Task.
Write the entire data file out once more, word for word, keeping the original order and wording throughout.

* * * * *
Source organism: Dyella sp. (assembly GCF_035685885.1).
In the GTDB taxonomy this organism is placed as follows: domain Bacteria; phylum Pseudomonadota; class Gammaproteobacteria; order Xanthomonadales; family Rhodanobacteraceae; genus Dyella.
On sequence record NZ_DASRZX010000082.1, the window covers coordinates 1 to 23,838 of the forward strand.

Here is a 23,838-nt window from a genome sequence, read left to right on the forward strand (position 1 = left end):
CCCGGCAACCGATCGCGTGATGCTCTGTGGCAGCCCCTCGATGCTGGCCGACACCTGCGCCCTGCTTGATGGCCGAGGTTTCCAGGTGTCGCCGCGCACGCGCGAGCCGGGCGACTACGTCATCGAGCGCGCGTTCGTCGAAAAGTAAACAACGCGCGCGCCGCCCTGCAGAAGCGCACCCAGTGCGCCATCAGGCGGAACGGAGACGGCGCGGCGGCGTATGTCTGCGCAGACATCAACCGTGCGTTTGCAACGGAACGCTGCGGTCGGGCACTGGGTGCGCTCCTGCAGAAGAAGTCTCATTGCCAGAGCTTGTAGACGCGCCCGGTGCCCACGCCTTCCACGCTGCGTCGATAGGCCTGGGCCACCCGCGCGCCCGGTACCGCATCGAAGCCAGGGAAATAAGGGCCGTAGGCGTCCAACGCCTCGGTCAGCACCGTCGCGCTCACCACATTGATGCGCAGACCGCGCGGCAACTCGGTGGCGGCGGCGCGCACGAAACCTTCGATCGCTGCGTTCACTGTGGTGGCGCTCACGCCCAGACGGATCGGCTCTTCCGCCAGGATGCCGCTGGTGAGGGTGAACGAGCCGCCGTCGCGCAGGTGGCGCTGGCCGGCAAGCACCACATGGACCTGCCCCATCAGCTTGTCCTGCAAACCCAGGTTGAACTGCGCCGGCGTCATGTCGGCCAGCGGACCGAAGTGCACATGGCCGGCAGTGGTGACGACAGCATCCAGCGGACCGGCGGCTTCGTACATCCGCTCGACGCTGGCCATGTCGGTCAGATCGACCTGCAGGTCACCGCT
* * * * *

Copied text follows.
Source organism: Dyella sp. (assembly GCF_035685885.1).
In the GTDB taxonomy this organism is placed as follows: domain Bacteria; phylum Pseudomonadota; class Gammaproteobacteria; order Xanthomonadales; family Rhodanobacteraceae; genus Dyella.
On sequence record NZ_DASRZX010000082.1, the window covers coordinates 1 to 23,838 of the forward strand.

Here is a 23,838-nt window from a genome sequence, read left to right on the forward strand (position 1 = left end):
CCCGGCAACCGATCGCGTGATGCTCTGTGGCAGCCCCTCGATGCTGGCCGACACCTGCGCCCTGCTTGATGGCCGAGGTTTCCAGGTGTCGCCGCGCACGCGCGAGCCGGGCGACTACGTCATCGAGCGCGCGTTCGTCGAAAAGTAAACAACGCGCGCGCCGCCCTGCAGAAGCGCACCCAGTGCGCCATCAGGCGGAACGGAGACGGCGCGGCGGCGTATGTCTGCGCAGACATCAACCGTGCGTTTGCAACGGAACGCTGCGGTCGGGCACTGGGTGCGCTCCTGCAGAAGAAGTCTCATTGCCAGAGCTTGTAGACGCGCCCGGTGCCCACGCCTTCCACGCTGCGTCGATAGGCCTGGGCCACCCGCGCGCCCGGTACCGCATCGAAGCCAGGGAAATAAGGGCCGTAGGCGTCCAACGCCTCGGTCAGCACCGTCGCGCTCACCACATTGATGCGCAGACCGCGCGGCAACTCGGTGGCGGCGGCGCGCACGAAACCTTCGATCGCTGCGTTCACTGTGGTGGCGCTCACGCCCAGACGGATCGGCTCTTCCGCCAGGATGCCGCTGGTGAGGGTGAACGAGCCGCCGTCGCGCAGGTGGCGCTGGCCGGCAAGCACCACATGGACCTGCCCCATCAGCTTGTCCTGCAAACCCAGGTTGAACTGCGCCGGCGTCATGTCGGCCAGCGGACCGAAGTGCACATGGCCGGCAGTGGTGACGACAGCATCCAGCGGACCGGCGGCTTCGTACATCCGCTCGACGCTGGCCATGTCGGTCAGATCGACCTGCAGGTCACCGCT